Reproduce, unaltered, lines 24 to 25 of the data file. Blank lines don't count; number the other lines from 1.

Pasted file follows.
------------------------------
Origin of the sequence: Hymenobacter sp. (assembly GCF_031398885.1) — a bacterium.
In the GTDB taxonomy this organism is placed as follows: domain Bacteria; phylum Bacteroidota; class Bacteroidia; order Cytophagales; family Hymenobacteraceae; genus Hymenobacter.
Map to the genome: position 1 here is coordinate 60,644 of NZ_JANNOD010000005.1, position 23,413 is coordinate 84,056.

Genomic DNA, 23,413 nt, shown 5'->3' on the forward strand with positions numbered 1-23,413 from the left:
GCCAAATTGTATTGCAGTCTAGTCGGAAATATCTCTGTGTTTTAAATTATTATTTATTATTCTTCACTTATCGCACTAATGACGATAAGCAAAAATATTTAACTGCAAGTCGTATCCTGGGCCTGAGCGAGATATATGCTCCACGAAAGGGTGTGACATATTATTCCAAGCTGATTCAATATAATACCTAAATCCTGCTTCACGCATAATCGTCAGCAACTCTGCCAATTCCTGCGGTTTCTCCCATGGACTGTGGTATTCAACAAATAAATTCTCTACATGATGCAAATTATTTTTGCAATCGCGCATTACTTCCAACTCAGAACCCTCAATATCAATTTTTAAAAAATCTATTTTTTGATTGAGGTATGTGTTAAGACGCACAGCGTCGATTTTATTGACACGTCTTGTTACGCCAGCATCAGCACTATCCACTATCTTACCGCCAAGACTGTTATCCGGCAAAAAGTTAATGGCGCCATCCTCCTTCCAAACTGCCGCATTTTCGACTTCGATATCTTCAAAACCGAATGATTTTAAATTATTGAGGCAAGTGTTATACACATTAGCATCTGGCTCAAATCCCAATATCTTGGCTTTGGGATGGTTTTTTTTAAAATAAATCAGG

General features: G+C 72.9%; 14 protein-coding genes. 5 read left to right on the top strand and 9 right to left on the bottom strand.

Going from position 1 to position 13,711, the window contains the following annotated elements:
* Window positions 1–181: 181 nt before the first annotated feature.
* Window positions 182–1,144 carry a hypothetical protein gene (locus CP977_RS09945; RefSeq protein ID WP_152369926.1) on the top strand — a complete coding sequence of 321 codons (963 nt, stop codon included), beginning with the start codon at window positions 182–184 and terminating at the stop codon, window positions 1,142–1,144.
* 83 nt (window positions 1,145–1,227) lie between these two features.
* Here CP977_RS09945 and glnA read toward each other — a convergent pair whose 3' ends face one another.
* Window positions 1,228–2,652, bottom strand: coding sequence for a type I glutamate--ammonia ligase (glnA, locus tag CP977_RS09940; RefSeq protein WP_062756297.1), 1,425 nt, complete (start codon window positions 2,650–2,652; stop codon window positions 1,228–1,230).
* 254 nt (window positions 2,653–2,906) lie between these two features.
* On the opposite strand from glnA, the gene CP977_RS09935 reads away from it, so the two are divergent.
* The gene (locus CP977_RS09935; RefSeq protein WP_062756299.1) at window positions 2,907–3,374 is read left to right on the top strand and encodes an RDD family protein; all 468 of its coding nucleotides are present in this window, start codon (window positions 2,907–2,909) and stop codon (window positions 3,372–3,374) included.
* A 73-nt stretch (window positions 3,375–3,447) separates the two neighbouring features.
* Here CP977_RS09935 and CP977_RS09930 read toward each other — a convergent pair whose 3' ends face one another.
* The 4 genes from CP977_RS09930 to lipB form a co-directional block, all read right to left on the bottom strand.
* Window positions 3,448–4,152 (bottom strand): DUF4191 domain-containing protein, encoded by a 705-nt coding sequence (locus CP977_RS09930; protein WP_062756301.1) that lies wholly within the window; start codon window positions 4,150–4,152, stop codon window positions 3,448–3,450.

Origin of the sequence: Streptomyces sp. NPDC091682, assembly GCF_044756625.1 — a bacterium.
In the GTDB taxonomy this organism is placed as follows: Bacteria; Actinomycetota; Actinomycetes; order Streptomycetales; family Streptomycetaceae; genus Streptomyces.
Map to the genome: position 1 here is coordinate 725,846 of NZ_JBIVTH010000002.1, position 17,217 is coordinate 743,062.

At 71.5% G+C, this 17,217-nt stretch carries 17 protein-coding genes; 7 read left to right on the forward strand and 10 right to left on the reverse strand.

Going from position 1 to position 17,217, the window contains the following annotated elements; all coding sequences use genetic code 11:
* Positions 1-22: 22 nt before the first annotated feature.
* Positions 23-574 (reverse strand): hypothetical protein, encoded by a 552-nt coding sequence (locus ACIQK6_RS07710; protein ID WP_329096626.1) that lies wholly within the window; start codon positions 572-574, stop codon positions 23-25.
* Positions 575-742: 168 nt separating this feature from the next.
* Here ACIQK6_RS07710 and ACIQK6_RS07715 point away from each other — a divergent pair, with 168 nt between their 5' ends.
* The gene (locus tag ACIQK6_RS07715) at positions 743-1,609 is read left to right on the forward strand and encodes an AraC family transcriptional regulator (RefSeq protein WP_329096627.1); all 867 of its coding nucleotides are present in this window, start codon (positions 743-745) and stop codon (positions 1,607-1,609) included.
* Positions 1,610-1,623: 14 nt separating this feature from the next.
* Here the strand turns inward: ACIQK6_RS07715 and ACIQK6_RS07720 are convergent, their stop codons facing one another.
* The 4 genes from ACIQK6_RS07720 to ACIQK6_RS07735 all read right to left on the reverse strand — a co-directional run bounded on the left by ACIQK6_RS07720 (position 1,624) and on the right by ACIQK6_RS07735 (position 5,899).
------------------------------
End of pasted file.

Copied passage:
Going from position 1 to position 17,217, the window contains the following annotated elements; all coding sequences use genetic code 11:
* Positions 1-22: 22 nt before the first annotated feature.